Project: Health Matters Magazine
Client: Liberty Medical Supply
Custom Shop: EPS Communications

Chances are you’ve seen the TV ads with actor Wilford Brimley touting the diabetes care equipment from Liberty Medical Supply. Even with the prominence of those ads, Liberty had a need for a print magazine.

“Liberty had a lot of success attracting customers but also a high rate of losing them,” says Chris Leach, director of custom media at EPS Communications, a Woburn, Massachusetts-based custom publisher. “Not because they didn’t like Liberty or the customer service or price, they just stopped taking care of themselves. Liberty needed to change that transactional relationship into a stickier relationship.”

In 2007, EPS proposed a test of a couple hundred thousand copies. Liberty countered with a request for 1.2 million copies (and they wanted the launch issue out in six weeks). EPS published four issues of Health Matters in 2007, five in 2008 and plans nine for 2009. “The magazine appears to be a good acquisition tool and serves as a low cost acquisition vehicle,” says Leach. Liberty spends $40 million a year on direct response TV and the typical customer acquisition cost is in the hundreds of dollars per customer.

Liberty and EPS are supporting the magazine by selling advertising and anticipate generating $5 million from the publication in 2009. “It’s very much like the in-flight model,” says Leach. “By the end of this year, the magazine should be self-sufficient and Liberty won’t have to pay anything.” Health Matters has attracted pharma advertisers such as Novartis and Johnson & Johnson and food brands such as Smuckers.

Low Brand Profile

Despite its role as a promotional vehicle for Liberty, the only place the client’s brand is mentioned is on the masthead, according to Leach. The magazine mails 1 million copies per issue and MRI says the total audience is between 3.5 million and 4 million, thanks to public place distribution.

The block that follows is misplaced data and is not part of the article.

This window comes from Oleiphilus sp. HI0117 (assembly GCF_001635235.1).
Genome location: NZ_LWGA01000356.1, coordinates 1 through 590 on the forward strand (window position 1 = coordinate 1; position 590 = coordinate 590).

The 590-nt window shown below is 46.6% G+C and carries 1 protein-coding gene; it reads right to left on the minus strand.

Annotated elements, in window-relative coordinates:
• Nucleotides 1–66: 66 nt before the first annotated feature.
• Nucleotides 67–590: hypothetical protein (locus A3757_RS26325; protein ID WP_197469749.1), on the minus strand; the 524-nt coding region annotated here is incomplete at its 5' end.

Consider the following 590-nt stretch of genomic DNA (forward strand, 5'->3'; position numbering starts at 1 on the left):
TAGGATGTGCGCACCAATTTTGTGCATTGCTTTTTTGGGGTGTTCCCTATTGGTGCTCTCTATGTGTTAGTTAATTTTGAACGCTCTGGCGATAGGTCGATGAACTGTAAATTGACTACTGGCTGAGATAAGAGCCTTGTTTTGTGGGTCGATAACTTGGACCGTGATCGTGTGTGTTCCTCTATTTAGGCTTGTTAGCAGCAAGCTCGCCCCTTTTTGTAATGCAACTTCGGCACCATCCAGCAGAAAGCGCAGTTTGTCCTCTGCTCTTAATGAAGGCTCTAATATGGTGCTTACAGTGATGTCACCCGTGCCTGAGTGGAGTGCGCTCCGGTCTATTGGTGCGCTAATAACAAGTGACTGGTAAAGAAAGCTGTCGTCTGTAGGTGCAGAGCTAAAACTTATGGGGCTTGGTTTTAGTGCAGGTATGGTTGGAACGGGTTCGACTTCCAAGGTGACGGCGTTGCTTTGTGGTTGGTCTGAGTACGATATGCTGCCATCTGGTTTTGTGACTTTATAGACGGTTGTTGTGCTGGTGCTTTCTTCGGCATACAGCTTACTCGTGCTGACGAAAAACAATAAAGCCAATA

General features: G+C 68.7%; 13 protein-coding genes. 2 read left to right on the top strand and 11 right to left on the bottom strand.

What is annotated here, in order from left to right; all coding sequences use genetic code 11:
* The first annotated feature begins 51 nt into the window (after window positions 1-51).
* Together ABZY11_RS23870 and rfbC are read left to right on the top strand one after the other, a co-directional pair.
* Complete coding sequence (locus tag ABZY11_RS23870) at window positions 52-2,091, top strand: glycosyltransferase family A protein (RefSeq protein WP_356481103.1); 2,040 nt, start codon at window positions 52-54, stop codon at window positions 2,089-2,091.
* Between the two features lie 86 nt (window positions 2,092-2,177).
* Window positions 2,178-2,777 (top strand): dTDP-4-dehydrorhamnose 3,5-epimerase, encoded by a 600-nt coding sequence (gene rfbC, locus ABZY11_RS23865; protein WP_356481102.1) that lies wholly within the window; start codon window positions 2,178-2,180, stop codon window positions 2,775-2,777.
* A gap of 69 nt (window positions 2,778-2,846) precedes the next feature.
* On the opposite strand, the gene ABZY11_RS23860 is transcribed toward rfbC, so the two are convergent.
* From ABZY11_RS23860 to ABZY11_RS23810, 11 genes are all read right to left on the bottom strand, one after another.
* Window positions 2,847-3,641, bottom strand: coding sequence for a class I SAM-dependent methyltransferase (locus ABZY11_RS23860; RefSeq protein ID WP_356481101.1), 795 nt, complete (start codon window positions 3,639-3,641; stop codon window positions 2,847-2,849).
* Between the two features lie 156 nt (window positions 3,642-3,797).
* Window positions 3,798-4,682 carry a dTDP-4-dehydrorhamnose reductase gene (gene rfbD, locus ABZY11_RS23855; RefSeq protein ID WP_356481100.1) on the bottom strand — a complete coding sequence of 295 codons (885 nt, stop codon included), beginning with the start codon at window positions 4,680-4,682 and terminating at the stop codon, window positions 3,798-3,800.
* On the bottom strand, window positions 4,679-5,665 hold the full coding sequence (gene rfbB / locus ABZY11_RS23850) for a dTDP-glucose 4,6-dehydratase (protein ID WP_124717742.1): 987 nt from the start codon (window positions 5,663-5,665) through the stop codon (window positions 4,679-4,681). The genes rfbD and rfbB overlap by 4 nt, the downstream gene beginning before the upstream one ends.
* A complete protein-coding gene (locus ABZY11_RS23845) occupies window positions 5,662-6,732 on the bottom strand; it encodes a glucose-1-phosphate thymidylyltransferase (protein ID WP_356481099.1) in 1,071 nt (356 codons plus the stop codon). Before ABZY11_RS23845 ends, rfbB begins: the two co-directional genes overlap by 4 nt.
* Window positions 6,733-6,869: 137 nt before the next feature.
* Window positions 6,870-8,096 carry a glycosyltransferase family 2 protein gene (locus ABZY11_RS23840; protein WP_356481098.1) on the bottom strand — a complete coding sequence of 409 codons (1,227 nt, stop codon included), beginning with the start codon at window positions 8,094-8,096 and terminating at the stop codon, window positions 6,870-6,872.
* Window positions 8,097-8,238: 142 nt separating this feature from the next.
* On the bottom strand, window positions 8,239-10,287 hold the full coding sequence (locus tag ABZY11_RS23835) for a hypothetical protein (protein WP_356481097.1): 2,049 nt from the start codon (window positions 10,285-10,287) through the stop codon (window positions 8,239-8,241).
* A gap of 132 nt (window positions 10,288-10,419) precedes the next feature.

Next, Health Matters is also going online with, which is currently in beta, and heavy promotion for the site will begin toward the end of the year.

“Liberty is eager to deliver content to patients via their preferred channel—in some cases that is print and in others it’s the Web,” says Patti Cmielewski, senior vice president of strategic marketing at Liberty Medical. “The Internet provides an alternate mechanism for magazine delivery and extension of content at a lower cost. Further, Liberty wanted a pure educational ‘go to’ destination for diabetes—one that serves patients and prospective patients. Through this channel, we can deliver more information, more broadly, in a very nimble fashion.”

Custom Profits

While Liberty owns the content of Health Matters, EPS will have the opportunity to create independent spin-offs. According to Leach, this is a model and a market that will yield something he says is rare in custom publishing: a profit.

“There is an argument about whether you can build a company publishing magazines that others own and I think the answer is yes,” says Leach, who was the launch editor of business magazine Inc. and a veteran of custom shop Pace Communications. “When it’s good, custom is very good and when it’s bad, it sucks. This disease is not going away and we’ve got a client with a huge database. Unless you’re working with an airline, most custom magazines don’t make a profit. This one is in a unique position.”